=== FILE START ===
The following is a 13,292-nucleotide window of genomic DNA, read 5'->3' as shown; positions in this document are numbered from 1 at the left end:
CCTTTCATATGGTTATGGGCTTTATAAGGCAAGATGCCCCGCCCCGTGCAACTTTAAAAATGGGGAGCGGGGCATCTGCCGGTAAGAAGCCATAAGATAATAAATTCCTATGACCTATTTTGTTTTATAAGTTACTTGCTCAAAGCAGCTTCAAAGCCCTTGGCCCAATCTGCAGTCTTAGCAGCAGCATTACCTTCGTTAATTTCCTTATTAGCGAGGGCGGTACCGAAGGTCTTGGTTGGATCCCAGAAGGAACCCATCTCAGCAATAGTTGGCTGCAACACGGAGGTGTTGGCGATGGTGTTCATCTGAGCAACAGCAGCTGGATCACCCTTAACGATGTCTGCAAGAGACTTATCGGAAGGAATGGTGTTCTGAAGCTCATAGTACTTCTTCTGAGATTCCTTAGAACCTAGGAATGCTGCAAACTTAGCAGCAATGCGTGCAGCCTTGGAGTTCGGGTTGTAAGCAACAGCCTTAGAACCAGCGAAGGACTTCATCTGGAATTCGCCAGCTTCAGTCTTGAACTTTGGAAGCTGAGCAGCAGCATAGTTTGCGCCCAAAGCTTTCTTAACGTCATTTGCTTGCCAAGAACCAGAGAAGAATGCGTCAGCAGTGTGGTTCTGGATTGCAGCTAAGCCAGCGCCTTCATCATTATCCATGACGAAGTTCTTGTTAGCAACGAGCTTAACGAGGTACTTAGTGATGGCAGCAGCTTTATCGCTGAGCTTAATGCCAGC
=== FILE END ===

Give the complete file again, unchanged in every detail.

The following is a 13,292-nucleotide window of genomic DNA, read 5'->3' as shown; positions in this document are numbered from 1 at the left end:
CCTTTCATATGGTTATGGGCTTTATAAGGCAAGATGCCCCGCCCCGTGCAACTTTAAAAATGGGGAGCGGGGCATCTGCCGGTAAGAAGCCATAAGATAATAAATTCCTATGACCTATTTTGTTTTATAAGTTACTTGCTCAAAGCAGCTTCAAAGCCCTTGGCCCAATCTGCAGTCTTAGCAGCAGCATTACCTTCGTTAATTTCCTTATTAGCGAGGGCGGTACCGAAGGTCTTGGTTGGATCCCAGAAGGAACCCATCTCAGCAATAGTTGGCTGCAACACGGAGGTGTTGGCGATGGTGTTCATCTGAGCAACAGCAGCTGGATCACCCTTAACGATGTCTGCAAGAGACTTATCGGAAGGAATGGTGTTCTGAAGCTCATAGTACTTCTTCTGAGATTCCTTAGAACCTAGGAATGCTGCAAACTTAGCAGCAATGCGTGCAGCCTTGGAGTTCGGGTTGTAAGCAACAGCCTTAGAACCAGCGAAGGACTTCATCTGGAATTCGCCAGCTTCAGTCTTGAACTTTGGAAGCTGAGCAGCAGCATAGTTTGCGCCCAAAGCTTTCTTAACGTCATTTGCTTGCCAAGAACCAGAGAAGAATGCGTCAGCAGTGTGGTTCTGGATTGCAGCTAAGCCAGCGCCTTCATCATTATCCATGACGAAGTTCTTGTTAGCAACGAGCTTAACGAGGTACTTAGTGATGGCAGCAGCTTTATCGCTGAGCTTAATGCCAGC